By Małgorzata Czyńska
To her home in India she takes photographs of old factories, devastated conveyor belts in Lower Silesia, all grey and wasted by time. Since she can remember she has always liked spending her time in those godforsaken places that are doomed to a slow decay and eventual death. Whenever she wanted to ponder over something, or to be alone, she would go to have a look at closed factories or mines, or to walk in the vicinity of the quarry. Contemplation of the post-industrial landscape allowed her to go deeper into herself – it was almost a state of meditation.
‘I lose myself in that landscape, stop thinking about superfluous things, I am only here and now. Being in these places physically allows me to regain a sense of balance and equilibrium, and painting them is an attempt to go back to this state.’
Her hometown of Strzegom is bordered by stonemason’s shops. Hundreds of gravestones, hundreds of grey granite plates. Greyness for hello and farewell. And in the middle of it all – the quarry. Maybe that’s where the greyness of the paintings comes from. Other hues appear only incidentally – India with its sun and its complete range of colours surely has its influence, just like in the painting with a red building which brings to mind the traditional colour scheme of local façades.
‘At some point I felt like going crazy with colours. It all started with an innocent small rusty dot in one of the earlier paintings – so tiny that it was almost invisible. To some extent it is also surely connected with the colour of paint used to redecorate façades in Jaipur, a colour which is omnipresent here. It is also the real colour of the brick that the building is made of (substantially strengthened since in real life the building was covered with a thick layer of dust). All this contributed to the making of one painting. I simultaneously started two paintings with that colouring, but I couldn’t keep it with the second one and dimmed the hues. I think I had to create this painting in order to be able to go back to my greyness, happy and relieved. When at work I try to reach a state of concentration and calmness and I believe that rich colours may distract me.’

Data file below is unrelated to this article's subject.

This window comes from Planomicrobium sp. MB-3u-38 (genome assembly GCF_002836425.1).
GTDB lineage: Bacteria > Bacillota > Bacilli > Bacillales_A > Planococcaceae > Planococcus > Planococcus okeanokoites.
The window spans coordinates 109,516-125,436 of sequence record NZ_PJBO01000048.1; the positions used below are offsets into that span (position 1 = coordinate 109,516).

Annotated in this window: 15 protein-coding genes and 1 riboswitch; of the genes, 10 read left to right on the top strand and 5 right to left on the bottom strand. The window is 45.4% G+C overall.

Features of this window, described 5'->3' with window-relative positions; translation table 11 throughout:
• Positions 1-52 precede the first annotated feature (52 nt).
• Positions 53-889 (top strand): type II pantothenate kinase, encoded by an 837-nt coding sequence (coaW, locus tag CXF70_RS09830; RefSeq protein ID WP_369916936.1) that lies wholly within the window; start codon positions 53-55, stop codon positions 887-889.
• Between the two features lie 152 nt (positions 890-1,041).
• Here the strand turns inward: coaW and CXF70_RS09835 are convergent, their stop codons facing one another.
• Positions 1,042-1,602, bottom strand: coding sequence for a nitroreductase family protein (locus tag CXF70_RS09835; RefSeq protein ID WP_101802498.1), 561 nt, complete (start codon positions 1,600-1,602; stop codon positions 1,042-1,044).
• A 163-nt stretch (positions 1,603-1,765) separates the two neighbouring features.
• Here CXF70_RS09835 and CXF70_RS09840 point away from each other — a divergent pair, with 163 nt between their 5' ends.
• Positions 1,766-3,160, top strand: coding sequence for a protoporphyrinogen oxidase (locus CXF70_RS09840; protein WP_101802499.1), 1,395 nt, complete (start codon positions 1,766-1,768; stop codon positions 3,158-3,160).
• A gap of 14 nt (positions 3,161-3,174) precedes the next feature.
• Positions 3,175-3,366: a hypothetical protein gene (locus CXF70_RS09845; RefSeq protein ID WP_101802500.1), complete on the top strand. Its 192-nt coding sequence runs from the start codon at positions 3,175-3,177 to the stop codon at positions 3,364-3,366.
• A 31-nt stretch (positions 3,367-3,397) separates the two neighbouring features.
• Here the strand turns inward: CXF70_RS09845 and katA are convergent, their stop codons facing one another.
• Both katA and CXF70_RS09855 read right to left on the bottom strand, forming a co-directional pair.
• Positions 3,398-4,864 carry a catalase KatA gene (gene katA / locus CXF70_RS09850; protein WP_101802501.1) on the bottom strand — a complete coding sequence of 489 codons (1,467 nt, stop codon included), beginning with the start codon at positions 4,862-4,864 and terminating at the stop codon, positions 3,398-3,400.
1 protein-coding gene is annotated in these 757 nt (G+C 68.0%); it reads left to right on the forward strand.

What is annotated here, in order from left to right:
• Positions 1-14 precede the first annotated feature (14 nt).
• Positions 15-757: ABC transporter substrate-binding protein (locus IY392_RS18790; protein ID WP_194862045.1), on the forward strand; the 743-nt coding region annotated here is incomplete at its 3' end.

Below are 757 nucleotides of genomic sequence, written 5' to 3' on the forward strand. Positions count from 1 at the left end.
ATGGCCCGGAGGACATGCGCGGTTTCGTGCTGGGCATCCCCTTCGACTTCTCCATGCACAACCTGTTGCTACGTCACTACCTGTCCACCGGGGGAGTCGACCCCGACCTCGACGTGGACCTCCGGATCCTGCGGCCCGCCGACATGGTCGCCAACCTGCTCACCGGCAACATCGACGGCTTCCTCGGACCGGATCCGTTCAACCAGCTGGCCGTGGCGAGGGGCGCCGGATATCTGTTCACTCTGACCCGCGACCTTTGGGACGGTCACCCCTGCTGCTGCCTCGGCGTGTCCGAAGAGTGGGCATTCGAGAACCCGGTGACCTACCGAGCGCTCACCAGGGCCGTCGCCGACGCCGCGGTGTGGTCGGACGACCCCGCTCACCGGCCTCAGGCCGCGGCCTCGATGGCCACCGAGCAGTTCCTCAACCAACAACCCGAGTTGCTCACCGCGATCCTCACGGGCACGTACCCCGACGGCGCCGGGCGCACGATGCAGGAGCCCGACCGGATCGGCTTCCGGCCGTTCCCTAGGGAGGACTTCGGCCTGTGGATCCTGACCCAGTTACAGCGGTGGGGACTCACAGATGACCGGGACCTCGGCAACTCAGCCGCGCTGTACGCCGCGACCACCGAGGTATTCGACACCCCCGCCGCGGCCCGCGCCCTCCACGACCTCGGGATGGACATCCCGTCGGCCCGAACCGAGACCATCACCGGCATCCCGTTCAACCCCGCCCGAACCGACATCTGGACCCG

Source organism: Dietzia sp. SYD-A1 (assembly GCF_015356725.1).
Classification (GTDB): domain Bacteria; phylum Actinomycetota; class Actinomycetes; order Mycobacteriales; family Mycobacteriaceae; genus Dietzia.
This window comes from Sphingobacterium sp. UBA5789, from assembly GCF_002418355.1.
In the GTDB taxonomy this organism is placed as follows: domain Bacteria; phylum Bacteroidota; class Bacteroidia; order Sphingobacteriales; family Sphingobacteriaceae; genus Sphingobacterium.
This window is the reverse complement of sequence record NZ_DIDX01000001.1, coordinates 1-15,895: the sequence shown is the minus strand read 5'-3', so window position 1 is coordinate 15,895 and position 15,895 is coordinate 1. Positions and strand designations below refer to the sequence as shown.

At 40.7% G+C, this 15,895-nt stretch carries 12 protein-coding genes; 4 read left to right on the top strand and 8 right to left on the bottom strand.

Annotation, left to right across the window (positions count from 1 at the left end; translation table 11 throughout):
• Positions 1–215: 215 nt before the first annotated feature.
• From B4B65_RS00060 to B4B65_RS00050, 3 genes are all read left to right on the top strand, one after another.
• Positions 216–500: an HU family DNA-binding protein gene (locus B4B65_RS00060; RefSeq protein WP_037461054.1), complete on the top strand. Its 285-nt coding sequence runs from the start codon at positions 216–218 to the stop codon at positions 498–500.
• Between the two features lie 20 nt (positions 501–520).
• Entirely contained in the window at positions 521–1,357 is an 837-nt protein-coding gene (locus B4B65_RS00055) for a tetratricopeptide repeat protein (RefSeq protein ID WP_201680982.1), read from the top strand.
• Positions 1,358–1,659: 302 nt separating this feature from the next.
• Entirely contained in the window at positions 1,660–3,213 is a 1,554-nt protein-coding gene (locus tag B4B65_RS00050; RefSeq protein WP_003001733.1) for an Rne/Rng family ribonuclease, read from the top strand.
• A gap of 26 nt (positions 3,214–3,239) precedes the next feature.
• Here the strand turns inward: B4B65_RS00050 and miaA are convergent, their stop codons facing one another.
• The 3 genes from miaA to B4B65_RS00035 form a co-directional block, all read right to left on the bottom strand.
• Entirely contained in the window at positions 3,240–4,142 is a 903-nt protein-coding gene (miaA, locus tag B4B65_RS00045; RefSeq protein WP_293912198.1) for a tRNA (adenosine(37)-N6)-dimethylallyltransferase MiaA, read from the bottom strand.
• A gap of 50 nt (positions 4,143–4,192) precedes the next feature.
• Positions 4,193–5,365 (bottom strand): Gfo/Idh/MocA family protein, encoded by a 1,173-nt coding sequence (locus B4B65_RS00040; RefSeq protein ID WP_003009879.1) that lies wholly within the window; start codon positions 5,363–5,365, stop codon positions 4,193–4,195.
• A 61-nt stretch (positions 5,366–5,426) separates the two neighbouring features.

If you measure the time between travelling, between journeys to Poland, it turns out she’s already lived in Jaipur for a year and a half.
‘It’s hard to say whether Jaipur has influenced my perception of scenery. I guess it has. And it has surely influenced my painting, mainly by brightening the range of colours and making buildings more monumental.
I still look around with a feeling of astonishment at the local architecture. There is much more freedom in construction here than in Poland and people do use it.
Jaipur has made me feel more related to Poland. And I am not talking about nationality here, but about a specific place in the world and a landscape that comes with it. In India I feel more like an observer, separated by the boundaries of skin colour. This is not my landscape and I do not co-create it. In Poland I feel an integral part of the scenery, as if the boundaries were fading away and all the cells in my body were vibrating in the same direction as the colour of Strzegom’s granite. It was my departure that raised my awareness of feeling related to my place of origin.’
That’s why she takes all these photos, they travel with her either as printed copies or on her laptop. Then she spreads them all over her Jaipur atelier, puts them up on the walls. They’re everywhere – on the floor, on the tables, in her memory.
‘Yes, you’re right. When I am far away, I miss Polish landscapes a lot. I miss everything that’s connected with it – windy weather, overcast skies, dried-up grass.’